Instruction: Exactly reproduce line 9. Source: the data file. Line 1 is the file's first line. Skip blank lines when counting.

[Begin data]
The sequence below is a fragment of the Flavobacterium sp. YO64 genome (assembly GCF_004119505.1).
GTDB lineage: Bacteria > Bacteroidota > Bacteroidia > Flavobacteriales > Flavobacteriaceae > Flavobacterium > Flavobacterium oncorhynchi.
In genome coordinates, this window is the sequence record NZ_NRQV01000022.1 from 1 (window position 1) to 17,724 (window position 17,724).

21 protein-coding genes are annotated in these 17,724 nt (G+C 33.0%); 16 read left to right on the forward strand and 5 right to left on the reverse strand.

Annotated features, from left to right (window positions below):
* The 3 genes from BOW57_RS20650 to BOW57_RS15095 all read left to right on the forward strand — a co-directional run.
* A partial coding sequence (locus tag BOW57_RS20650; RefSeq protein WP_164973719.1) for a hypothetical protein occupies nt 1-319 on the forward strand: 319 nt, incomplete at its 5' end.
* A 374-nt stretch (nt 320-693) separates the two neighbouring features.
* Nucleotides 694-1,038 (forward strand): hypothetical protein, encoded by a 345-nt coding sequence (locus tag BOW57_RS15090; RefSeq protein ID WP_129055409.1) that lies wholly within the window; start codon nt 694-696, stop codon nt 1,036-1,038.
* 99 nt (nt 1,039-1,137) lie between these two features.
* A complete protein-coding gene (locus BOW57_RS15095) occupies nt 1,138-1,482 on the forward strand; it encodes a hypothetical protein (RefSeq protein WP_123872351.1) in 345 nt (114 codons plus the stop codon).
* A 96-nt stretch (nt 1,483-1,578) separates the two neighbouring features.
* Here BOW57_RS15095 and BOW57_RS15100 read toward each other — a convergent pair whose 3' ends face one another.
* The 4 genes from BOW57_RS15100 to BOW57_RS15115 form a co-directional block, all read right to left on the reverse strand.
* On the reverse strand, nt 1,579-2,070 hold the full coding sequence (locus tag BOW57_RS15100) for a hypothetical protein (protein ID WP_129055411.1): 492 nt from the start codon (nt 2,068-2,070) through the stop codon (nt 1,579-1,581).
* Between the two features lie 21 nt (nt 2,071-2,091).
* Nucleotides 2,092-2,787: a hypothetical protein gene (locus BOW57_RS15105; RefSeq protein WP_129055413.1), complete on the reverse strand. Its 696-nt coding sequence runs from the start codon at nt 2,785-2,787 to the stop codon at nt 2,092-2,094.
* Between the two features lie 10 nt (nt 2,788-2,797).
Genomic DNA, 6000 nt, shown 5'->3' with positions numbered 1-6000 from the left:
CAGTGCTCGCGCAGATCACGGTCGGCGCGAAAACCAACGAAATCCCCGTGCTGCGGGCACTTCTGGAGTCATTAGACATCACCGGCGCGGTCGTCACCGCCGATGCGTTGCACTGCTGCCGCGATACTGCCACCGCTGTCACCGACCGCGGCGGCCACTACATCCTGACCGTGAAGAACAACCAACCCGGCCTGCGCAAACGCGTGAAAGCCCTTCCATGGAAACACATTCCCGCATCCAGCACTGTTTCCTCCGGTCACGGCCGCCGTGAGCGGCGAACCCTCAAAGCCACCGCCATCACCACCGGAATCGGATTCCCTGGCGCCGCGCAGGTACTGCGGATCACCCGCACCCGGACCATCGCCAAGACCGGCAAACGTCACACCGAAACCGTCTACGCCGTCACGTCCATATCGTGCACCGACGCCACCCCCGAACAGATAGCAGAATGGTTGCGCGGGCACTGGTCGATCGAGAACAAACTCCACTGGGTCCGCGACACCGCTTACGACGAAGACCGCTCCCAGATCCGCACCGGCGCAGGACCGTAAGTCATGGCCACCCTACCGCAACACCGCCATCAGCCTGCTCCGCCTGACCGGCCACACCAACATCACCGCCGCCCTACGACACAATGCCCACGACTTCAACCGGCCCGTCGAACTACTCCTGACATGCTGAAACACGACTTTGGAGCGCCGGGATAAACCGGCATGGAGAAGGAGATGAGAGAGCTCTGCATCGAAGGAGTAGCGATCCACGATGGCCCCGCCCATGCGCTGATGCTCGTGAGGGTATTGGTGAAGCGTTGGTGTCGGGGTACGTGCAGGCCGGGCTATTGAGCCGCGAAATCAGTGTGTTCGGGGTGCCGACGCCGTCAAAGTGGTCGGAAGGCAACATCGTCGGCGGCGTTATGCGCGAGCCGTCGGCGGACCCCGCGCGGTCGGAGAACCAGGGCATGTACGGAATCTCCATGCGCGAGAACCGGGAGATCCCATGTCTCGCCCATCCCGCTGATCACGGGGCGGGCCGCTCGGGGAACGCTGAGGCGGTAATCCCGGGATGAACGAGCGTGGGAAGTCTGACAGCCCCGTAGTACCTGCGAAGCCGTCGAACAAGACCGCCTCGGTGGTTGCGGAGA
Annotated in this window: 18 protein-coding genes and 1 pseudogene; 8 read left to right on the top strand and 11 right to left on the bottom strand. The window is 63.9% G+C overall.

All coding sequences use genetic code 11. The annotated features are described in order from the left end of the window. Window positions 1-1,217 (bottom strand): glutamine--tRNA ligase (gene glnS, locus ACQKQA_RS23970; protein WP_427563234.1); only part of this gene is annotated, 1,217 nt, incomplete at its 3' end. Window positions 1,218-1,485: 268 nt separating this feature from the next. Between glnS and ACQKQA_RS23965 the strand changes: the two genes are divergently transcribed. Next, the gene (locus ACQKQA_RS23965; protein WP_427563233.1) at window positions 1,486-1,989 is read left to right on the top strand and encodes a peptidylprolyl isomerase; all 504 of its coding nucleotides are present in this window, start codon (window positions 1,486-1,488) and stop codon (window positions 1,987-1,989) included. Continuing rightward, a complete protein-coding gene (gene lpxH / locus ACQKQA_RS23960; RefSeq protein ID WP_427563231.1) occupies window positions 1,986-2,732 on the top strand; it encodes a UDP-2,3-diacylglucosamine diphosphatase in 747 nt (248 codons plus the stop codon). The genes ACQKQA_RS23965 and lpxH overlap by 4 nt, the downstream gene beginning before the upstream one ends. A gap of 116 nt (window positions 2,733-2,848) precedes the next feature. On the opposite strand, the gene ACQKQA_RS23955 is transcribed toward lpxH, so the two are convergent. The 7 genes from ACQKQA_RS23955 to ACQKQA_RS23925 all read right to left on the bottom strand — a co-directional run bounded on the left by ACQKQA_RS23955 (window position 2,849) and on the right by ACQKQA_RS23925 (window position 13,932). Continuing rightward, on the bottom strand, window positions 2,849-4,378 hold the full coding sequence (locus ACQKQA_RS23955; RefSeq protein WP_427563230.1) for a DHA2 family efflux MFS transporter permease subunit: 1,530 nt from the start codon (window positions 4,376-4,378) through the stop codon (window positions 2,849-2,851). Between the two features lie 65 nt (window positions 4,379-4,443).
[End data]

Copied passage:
* Nucleotides 694-1,038 (forward strand): hypothetical protein, encoded by a 345-nt coding sequence (locus tag BOW57_RS15090; RefSeq protein ID WP_129055409.1) that lies wholly within the window; start codon nt 694-696, stop codon nt 1,036-1,038.